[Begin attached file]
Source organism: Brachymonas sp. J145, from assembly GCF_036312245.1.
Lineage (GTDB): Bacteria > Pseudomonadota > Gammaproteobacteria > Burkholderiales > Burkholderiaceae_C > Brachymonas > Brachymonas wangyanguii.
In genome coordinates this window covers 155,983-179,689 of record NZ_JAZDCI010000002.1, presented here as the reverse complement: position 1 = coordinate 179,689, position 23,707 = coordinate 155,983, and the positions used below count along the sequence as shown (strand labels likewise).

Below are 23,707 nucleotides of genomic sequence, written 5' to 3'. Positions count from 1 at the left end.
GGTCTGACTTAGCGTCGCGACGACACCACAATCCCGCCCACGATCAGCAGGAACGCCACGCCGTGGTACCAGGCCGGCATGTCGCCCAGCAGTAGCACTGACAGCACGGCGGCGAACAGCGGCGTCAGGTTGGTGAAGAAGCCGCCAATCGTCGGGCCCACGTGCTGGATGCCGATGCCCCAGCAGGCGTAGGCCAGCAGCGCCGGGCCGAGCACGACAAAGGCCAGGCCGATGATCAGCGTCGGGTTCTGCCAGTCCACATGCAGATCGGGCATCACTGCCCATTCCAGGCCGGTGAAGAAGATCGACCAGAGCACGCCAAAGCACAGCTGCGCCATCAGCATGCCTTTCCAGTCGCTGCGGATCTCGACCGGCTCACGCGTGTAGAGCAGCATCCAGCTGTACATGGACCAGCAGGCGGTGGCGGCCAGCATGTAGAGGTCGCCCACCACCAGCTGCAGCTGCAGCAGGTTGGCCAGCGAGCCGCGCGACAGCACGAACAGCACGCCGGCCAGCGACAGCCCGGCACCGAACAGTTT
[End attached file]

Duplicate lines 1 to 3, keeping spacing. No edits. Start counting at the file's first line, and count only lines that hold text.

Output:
Source organism: Brachymonas sp. J145, from assembly GCF_036312245.1.
Lineage (GTDB): Bacteria > Pseudomonadota > Gammaproteobacteria > Burkholderiales > Burkholderiaceae_C > Brachymonas > Brachymonas wangyanguii.
In genome coordinates this window covers 155,983-179,689 of record NZ_JAZDCI010000002.1, presented here as the reverse complement: position 1 = coordinate 179,689, position 23,707 = coordinate 155,983, and the positions used below count along the sequence as shown (strand labels likewise).